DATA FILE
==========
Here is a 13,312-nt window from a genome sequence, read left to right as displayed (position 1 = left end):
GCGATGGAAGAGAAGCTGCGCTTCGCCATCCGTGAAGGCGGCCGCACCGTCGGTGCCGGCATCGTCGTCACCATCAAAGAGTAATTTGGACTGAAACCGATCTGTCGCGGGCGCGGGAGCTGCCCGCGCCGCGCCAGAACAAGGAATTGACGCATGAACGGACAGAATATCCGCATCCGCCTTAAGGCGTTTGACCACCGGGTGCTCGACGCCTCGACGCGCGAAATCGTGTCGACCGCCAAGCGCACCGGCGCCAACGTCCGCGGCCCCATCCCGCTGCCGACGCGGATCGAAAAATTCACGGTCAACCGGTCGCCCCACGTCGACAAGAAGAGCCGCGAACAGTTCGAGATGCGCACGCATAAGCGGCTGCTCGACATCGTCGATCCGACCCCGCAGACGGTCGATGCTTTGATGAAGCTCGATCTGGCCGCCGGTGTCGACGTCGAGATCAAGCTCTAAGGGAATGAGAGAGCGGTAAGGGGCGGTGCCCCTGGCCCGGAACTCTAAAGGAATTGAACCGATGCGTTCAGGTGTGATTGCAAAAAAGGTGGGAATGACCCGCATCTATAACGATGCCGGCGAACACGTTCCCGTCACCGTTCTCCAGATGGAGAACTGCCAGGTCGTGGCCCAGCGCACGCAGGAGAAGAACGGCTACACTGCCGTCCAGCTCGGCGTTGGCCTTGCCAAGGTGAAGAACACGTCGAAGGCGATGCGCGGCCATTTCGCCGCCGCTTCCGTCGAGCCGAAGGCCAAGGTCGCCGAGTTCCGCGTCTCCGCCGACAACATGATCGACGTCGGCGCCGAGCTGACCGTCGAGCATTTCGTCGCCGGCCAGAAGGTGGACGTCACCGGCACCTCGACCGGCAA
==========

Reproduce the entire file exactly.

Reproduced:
Here is a 13,312-nt window from a genome sequence, read left to right as displayed (position 1 = left end):
GCGATGGAAGAGAAGCTGCGCTTCGCCATCCGTGAAGGCGGCCGCACCGTCGGTGCCGGCATCGTCGTCACCATCAAAGAGTAATTTGGACTGAAACCGATCTGTCGCGGGCGCGGGAGCTGCCCGCGCCGCGCCAGAACAAGGAATTGACGCATGAACGGACAGAATATCCGCATCCGCCTTAAGGCGTTTGACCACCGGGTGCTCGACGCCTCGACGCGCGAAATCGTGTCGACCGCCAAGCGCACCGGCGCCAACGTCCGCGGCCCCATCCCGCTGCCGACGCGGATCGAAAAATTCACGGTCAACCGGTCGCCCCACGTCGACAAGAAGAGCCGCGAACAGTTCGAGATGCGCACGCATAAGCGGCTGCTCGACATCGTCGATCCGACCCCGCAGACGGTCGATGCTTTGATGAAGCTCGATCTGGCCGCCGGTGTCGACGTCGAGATCAAGCTCTAAGGGAATGAGAGAGCGGTAAGGGGCGGTGCCCCTGGCCCGGAACTCTAAAGGAATTGAACCGATGCGTTCAGGTGTGATTGCAAAAAAGGTGGGAATGACCCGCATCTATAACGATGCCGGCGAACACGTTCCCGTCACCGTTCTCCAGATGGAGAACTGCCAGGTCGTGGCCCAGCGCACGCAGGAGAAGAACGGCTACACTGCCGTCCAGCTCGGCGTTGGCCTTGCCAAGGTGAAGAACACGTCGAAGGCGATGCGCGGCCATTTCGCCGCCGCTTCCGTCGAGCCGAAGGCCAAGGTCGCCGAGTTCCGCGTCTCCGCCGACAACATGATCGACGTCGGCGCCGAGCTGACCGTCGAGCATTTCGTCGCCGGCCAGAAGGTGGACGTCACCGGCACCTCGACCGGCAA